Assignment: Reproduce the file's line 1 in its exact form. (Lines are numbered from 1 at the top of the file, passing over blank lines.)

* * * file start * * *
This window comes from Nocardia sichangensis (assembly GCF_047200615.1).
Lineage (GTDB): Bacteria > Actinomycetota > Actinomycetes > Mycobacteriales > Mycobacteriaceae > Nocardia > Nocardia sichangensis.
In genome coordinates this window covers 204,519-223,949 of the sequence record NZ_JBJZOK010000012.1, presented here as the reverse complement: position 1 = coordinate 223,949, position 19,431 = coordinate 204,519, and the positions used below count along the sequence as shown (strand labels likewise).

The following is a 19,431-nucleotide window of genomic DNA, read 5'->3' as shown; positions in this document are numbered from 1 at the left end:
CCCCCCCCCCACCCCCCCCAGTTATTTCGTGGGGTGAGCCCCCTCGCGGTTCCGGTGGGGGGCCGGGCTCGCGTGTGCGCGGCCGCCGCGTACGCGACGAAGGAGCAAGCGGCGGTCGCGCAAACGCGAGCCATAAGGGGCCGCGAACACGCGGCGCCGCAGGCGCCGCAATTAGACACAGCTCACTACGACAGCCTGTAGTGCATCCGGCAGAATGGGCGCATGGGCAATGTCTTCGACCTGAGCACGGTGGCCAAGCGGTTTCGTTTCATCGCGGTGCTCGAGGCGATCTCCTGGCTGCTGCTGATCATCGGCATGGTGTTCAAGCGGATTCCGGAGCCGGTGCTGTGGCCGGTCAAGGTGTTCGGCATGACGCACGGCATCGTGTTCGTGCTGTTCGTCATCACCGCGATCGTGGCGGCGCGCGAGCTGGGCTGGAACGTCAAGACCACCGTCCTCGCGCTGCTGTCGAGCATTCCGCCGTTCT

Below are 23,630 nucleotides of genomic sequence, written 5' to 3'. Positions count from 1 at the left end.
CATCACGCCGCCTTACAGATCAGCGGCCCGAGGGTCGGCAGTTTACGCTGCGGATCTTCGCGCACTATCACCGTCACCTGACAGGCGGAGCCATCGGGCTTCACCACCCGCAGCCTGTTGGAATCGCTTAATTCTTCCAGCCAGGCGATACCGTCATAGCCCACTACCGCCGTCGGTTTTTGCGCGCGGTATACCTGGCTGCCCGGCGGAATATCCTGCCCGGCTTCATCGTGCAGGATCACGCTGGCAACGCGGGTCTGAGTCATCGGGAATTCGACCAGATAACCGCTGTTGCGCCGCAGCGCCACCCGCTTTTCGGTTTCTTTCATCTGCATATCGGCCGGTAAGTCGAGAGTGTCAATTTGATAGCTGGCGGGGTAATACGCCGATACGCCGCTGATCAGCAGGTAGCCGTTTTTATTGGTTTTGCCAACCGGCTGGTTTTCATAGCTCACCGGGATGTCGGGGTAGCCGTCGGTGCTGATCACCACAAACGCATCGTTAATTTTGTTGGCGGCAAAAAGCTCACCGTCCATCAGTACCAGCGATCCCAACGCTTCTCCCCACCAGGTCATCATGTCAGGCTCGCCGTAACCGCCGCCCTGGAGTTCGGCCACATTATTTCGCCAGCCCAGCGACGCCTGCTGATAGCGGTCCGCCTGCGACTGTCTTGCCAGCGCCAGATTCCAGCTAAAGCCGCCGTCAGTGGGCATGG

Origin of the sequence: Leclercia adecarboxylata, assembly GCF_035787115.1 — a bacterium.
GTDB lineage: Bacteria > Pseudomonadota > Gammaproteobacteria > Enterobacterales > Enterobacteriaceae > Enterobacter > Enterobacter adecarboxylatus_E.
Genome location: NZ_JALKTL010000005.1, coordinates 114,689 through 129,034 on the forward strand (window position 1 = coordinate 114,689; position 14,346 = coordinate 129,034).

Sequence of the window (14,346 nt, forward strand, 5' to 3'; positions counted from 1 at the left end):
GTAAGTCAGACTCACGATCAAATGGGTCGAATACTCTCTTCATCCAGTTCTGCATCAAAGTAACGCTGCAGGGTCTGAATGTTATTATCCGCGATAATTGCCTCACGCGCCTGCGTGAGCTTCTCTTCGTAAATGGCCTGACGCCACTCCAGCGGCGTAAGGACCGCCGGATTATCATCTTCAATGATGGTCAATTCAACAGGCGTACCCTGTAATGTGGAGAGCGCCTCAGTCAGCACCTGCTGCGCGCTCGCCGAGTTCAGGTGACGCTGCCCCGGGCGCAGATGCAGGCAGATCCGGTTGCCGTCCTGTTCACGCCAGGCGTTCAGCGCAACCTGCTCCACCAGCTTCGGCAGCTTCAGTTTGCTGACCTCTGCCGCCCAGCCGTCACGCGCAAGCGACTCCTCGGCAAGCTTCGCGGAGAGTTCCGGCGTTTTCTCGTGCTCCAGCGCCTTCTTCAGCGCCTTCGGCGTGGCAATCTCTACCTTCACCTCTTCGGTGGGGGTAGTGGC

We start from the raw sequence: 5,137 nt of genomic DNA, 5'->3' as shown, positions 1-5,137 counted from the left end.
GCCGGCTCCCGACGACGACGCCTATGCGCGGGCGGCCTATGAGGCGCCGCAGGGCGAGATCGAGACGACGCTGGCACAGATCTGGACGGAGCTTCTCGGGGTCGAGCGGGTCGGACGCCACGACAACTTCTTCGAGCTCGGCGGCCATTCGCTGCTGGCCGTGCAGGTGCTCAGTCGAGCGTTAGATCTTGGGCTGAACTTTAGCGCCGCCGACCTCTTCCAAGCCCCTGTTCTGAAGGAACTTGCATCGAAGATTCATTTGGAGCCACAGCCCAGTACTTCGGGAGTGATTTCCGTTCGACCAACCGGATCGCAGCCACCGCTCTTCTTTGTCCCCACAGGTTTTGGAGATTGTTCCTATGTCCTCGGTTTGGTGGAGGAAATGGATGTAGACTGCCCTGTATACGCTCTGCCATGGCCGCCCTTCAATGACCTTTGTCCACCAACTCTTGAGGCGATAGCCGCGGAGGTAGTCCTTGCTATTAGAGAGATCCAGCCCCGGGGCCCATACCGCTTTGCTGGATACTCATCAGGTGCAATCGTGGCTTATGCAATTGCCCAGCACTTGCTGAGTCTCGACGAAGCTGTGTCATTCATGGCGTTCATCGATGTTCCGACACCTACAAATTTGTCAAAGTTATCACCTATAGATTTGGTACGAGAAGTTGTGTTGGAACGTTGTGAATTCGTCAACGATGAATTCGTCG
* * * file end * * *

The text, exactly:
This window comes from Nocardia sichangensis (assembly GCF_047200615.1).